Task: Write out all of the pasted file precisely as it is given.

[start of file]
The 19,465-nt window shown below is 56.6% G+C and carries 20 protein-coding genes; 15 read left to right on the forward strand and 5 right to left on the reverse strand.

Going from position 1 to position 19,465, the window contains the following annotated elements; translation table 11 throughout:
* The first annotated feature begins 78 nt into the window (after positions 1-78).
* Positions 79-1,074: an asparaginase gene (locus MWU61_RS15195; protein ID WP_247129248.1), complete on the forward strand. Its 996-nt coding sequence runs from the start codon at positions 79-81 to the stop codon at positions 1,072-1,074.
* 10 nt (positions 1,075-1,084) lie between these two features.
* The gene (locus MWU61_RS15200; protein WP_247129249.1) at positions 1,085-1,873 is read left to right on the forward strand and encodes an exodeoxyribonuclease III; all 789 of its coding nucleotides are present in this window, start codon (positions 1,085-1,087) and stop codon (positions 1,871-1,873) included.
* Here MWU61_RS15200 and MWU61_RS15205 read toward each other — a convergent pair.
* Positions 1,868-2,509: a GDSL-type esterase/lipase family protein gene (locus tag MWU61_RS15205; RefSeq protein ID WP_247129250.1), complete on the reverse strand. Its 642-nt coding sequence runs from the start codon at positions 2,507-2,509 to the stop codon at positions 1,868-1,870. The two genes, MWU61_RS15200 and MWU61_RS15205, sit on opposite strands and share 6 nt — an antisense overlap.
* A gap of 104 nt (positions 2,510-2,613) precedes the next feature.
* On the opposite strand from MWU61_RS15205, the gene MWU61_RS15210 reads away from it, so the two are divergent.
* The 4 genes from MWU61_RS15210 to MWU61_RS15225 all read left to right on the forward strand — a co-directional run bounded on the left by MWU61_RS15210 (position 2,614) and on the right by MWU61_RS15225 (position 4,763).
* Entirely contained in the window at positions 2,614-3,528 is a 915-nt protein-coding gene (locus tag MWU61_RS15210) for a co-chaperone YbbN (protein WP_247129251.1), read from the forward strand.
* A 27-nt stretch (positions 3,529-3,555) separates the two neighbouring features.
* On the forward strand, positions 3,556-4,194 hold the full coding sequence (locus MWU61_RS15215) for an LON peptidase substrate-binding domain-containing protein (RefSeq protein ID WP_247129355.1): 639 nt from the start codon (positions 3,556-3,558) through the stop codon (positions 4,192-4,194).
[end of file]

The 19,465-nt window shown below is 56.6% G+C and carries 20 protein-coding genes; 15 read left to right on the forward strand and 5 right to left on the reverse strand.

Going from position 1 to position 19,465, the window contains the following annotated elements; translation table 11 throughout:
* The first annotated feature begins 78 nt into the window (after positions 1-78).
* Positions 79-1,074: an asparaginase gene (locus MWU61_RS15195; protein ID WP_247129248.1), complete on the forward strand. Its 996-nt coding sequence runs from the start codon at positions 79-81 to the stop codon at positions 1,072-1,074.
* 10 nt (positions 1,075-1,084) lie between these two features.
* The gene (locus MWU61_RS15200; protein WP_247129249.1) at positions 1,085-1,873 is read left to right on the forward strand and encodes an exodeoxyribonuclease III; all 789 of its coding nucleotides are present in this window, start codon (positions 1,085-1,087) and stop codon (positions 1,871-1,873) included.
* Here MWU61_RS15200 and MWU61_RS15205 read toward each other — a convergent pair.
* Positions 1,868-2,509: a GDSL-type esterase/lipase family protein gene (locus tag MWU61_RS15205; RefSeq protein ID WP_247129250.1), complete on the reverse strand. Its 642-nt coding sequence runs from the start codon at positions 2,507-2,509 to the stop codon at positions 1,868-1,870. The two genes, MWU61_RS15200 and MWU61_RS15205, sit on opposite strands and share 6 nt — an antisense overlap.
* A gap of 104 nt (positions 2,510-2,613) precedes the next feature.
* On the opposite strand from MWU61_RS15205, the gene MWU61_RS15210 reads away from it, so the two are divergent.
* The 4 genes from MWU61_RS15210 to MWU61_RS15225 all read left to right on the forward strand — a co-directional run bounded on the left by MWU61_RS15210 (position 2,614) and on the right by MWU61_RS15225 (position 4,763).
* Entirely contained in the window at positions 2,614-3,528 is a 915-nt protein-coding gene (locus tag MWU61_RS15210) for a co-chaperone YbbN (protein WP_247129251.1), read from the forward strand.
* A 27-nt stretch (positions 3,529-3,555) separates the two neighbouring features.
* On the forward strand, positions 3,556-4,194 hold the full coding sequence (locus MWU61_RS15215) for an LON peptidase substrate-binding domain-containing protein (RefSeq protein ID WP_247129355.1): 639 nt from the start codon (positions 3,556-3,558) through the stop codon (positions 4,192-4,194).